RTVF students, alumni mobilize against departmental funding system

Stavros Agorakis, Reporter

A new campaign aims to spark discussion around a grant-giving system within the Department of Radio, Television and Film, which some have criticized for diminishing students’ role in funding undergraduate projects.

“Save RTVF” is a student and alumni-run effort to encourage “serious, mutually-agreed reforms” between students and administration on the new system’s effects on campus filmmaking groups, according to the campaign’s website. An open petition, which organizers launched late Fall Quarter and has garnered more than 70 signatures, advocates for finding alternatives to the current grant-allocation process.

Under the new system, RTVF awards Media Arts Grants, which fund student films or other media projects, like animation or music videos. The new funding system aims to end student-driven funding by filtering all applications through the department and allowing faculty members to have more input into which projects are produced.

Before the institution of the MAGs, five student filmmaking groups on campus were independent in their grant-giving and fundraising processes, with student filmmakers pitching their projects directly to them.

Communication senior Erin Manning said she and other students felt the new grant system was instituted without their inclusion in the decision.

“We were kind of just told, ‘This is the way to do it. Make sure students aren’t only seeing the bad things in it,’” said Manning, who co-chairs the Undergraduate RTVF Student Association.

But Communication Prof. David Tolchinsky, who chairs the RTVF department, defended the new system. He said in an email to The Daily that the system allows student groups to carry on all the same activities they did before, with the exception of greenlighting their own projects.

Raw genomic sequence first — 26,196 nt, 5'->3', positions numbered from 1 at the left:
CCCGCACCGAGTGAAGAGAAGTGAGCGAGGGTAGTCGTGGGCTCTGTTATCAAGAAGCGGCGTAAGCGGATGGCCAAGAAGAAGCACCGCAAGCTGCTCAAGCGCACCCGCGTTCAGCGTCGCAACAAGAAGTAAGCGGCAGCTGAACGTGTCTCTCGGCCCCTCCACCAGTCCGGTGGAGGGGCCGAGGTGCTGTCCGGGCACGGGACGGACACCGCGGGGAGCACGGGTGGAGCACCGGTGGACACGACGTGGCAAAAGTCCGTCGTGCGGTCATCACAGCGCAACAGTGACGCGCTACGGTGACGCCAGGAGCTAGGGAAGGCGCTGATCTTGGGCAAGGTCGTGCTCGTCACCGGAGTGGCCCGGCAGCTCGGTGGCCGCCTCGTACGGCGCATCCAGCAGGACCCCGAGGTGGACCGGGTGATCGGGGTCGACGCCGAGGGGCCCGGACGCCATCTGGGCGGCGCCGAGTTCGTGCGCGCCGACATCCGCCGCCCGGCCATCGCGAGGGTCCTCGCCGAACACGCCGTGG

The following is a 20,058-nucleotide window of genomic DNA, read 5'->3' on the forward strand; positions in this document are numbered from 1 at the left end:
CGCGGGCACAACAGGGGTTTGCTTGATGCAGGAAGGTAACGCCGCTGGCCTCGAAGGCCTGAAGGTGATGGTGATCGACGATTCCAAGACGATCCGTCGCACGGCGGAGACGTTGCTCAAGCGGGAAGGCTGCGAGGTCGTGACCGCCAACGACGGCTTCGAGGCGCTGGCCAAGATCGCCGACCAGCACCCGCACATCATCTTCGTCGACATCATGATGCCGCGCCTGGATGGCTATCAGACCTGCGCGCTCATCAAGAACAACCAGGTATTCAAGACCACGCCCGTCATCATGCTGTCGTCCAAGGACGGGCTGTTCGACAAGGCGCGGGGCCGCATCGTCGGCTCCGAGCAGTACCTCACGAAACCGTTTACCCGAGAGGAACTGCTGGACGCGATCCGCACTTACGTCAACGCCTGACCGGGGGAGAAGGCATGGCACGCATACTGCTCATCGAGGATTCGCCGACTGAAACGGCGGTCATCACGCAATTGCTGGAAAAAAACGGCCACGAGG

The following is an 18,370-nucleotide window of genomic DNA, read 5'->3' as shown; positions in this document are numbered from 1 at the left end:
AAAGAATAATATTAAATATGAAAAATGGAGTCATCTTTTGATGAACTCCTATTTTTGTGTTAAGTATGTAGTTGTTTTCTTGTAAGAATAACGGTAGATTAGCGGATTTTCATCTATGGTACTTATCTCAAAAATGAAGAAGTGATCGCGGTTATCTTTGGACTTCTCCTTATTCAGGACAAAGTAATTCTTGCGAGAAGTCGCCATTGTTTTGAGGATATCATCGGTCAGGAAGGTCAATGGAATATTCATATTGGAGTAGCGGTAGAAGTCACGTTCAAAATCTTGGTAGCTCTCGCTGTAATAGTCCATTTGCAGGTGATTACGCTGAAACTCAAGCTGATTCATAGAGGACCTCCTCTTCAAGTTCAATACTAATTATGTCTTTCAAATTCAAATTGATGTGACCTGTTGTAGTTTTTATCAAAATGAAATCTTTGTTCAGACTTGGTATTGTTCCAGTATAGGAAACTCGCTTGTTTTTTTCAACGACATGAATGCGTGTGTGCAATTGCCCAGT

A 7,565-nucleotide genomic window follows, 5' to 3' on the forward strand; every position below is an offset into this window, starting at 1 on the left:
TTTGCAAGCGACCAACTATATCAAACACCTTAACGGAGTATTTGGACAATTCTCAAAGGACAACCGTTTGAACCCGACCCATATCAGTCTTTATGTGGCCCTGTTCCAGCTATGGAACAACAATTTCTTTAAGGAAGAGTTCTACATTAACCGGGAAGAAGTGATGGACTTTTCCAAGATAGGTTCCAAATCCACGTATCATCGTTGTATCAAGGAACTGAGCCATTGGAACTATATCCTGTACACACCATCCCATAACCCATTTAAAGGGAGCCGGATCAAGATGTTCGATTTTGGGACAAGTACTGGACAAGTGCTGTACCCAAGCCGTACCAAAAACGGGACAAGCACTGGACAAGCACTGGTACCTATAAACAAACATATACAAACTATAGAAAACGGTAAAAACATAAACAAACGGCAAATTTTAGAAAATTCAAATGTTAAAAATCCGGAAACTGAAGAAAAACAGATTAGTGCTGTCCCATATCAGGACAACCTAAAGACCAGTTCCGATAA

“To me, I don’t think (RTVF) needs saving,” Tolchinsky said in an email. “The student groups are as valued under (the grants) as they were before — carrying on workshops, sponsoring speakers, and yes, producing projects.”

URSA is planning to host a “town hall” meeting in the next few weeks, inviting RTVF students to share their views on the new grant-giving system, Manning said. These views will then be shared with alumni to decide the future of the campaign.

Mike Cavalier (Communication ’06), a director of the campaign, said it aims to give voice to everyone who wants to improve the undergraduate film experience, while also letting students know they are not alone in resisting the new system.

“(Current) students can’t speak as freely as we can because they’re still in the midst of it,” the RTVF alumnus said. “The thought was that a lot of students wanted to push back hard, but the problem is you can’t push back and also be asking … for MAGs.”

Manning said that there was miscommunication when department officials explained how the new system would be run. Officials were not fully transparent with some of its fundamental processes, like who would give out the grants, Manning said.

“In the fall, I asked Dave (Tolchinsky) what the mission statement of MAG was, and he couldn’t give it to me,” Manning said.

The Media Arts Grants committee comprises four faculty and three student members, whose identities are unknown to the applicants and the RTVF community.

The lack of transparency in who gives out the grants prohibited students from knowing whether the committee set the standard for diversity that filmmaking groups do on campus, and if they select the recipients based on a set of guidelines they must follow, said Manning, who also co-chairs Studio 22, a student filmmaking group.

Manning said the campaign started with “high-emotion, high-intensity anger” over funding in student groups that hold an important part in the Northwestern experience, but it has now developed into a widespread advocacy effort.

“We would not be doing this if, in fact, the majority of the students that we talked to weren’t unhappy with the MAG system,” Cavalier said.

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